The short term variability of the size distribution and growth rates of the phytoplankton community was studied during several visits at three stations located across the anticyclonic gyre of the Western Alboran Sea in May 1998. Chlorophyll a (Chl a) concentration was fractionated in three size classes, picoplankton (<2 μm), nanoplankton (2-20 μm) and microplankton (>20 μm). Biovolume and cell carbon estimations, based on cell cytometry and microscopy counts, image analysis and published conversion values, were carried out for seven groups of autotrophic organisms. Carbon:chlorophyll a (C:Chl a) ratios in combination with 14C uptake experiments were used to calculate phytoplankton growth rates. Temporal differences among stations in the size structure and composition of the phytoplankton community were related to hydrographic phenomena. At the beginning of the survey, the proportion of the three chlorophyll size fractions ranged between 20 and 40% for all the stations; this situation changed dramatically after a nutrient upwelling event which occurred at the station closest to the coast, located at the northern edge of the anticyclonic gyre, and was associated with an increase in the biomass of the whole phytoplankton community (mainly due to diatoms) and with a shift in the microplankton proportion from 35 to 60% of the integrated Chl a. In contrast, the pico- and nanoplankton fractions increased their dominance in the oligotrophic waters of the centre of the gyre (between 75 and 95% of the integrated total Chl a, mainly accounted for by Synechococcus and small flagellates). At all the stations, picoplanktonic cells were generally more abundant in the upper layers of the photic zone while nano- and microplanktonic organisms tended to be more important with depth. Maximum phytoplankton growth rates ranged from 0.45 to 1.41 day-1 and did not present significant differences among stations, in spite of their different hydrographic and nutrient conditions. In particular, average duplication times of 0.9 day at the oligotrophic central station indicate that phytoplankton was actively growing there. Growth rates averaged for the photic layer were not associated with the phytoplankton composition and size distribution but were positively correlated with the available irradiance. These findings suggest a physiological acclimation of the phytoplankton community to the light conditions and may be relevant for the parameterization of primary production models. The C:Chl a ratio decreased with depth and increased from high to low nutrient stations and with the fraction size.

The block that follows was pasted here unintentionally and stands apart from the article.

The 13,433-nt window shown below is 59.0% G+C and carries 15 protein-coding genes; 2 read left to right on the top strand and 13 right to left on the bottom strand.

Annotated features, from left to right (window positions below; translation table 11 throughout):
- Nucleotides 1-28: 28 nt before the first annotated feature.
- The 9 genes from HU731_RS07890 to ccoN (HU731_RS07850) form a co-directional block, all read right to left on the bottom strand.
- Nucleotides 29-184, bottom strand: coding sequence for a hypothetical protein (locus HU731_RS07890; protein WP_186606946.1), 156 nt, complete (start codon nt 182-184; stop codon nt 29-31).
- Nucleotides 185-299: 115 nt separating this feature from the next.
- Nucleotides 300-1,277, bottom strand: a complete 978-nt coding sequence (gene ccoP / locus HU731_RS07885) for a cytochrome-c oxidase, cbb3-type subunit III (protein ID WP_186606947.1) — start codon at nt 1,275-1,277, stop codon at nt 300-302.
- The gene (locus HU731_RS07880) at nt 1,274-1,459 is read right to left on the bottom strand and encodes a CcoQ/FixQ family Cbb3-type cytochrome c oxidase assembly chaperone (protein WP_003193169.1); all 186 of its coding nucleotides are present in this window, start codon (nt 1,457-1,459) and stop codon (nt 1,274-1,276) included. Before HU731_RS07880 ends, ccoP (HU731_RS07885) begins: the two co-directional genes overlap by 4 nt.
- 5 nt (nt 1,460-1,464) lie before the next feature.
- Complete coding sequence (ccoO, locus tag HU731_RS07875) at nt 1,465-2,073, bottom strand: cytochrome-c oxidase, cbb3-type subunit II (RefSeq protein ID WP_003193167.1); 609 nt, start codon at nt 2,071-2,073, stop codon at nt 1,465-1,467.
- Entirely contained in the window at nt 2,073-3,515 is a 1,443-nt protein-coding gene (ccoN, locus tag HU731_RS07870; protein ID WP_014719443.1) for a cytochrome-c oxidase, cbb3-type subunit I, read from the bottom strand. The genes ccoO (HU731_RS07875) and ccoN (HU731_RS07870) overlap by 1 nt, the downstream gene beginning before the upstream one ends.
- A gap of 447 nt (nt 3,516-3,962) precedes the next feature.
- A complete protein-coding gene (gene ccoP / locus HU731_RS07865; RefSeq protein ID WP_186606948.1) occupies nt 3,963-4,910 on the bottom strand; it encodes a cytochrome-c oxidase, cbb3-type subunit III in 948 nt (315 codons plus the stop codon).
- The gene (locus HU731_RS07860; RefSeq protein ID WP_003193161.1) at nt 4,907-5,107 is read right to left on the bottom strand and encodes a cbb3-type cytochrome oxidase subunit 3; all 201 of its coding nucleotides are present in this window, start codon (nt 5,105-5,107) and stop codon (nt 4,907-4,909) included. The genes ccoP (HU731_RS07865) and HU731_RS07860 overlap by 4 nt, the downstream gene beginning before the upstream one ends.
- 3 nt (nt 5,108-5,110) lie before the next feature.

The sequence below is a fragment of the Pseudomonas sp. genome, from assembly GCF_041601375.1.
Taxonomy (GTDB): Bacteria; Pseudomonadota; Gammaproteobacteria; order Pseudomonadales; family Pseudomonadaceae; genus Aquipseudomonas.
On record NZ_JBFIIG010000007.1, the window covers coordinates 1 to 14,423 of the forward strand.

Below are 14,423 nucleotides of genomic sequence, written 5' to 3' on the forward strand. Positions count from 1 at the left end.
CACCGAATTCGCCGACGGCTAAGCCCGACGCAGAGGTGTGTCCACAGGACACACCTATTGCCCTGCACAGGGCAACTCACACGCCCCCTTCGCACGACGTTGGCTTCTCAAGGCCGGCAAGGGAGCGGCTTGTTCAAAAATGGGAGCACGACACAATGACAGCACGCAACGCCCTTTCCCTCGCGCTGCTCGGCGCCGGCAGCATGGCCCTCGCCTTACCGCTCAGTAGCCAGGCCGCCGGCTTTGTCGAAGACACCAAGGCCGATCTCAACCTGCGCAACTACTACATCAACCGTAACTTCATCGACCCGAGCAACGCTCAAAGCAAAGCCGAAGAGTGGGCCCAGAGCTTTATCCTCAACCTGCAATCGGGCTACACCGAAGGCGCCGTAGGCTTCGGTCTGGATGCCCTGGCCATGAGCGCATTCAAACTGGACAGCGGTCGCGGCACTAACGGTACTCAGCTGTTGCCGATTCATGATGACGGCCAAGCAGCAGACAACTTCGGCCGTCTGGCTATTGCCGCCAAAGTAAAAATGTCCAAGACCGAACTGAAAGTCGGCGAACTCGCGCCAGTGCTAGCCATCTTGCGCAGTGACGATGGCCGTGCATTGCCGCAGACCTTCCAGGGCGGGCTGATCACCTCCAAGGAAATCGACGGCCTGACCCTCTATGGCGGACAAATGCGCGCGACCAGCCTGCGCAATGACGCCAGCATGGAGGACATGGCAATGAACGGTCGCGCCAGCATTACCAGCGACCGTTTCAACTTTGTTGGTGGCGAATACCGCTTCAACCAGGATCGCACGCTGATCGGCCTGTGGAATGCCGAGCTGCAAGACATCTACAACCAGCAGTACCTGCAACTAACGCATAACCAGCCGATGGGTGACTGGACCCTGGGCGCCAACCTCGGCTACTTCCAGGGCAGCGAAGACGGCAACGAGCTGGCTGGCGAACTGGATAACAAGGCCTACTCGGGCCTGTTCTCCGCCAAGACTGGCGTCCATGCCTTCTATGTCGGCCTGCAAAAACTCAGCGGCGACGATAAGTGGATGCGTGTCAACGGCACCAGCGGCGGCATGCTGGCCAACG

|Original language||English (US)|
|Number of pages||15|
|Journal||Journal of Plankton Research|
|State||Published - Oct 1 2002|
ASJC Scopus subject areas
- Ecology, Evolution, Behavior and Systematics
- Aquatic Science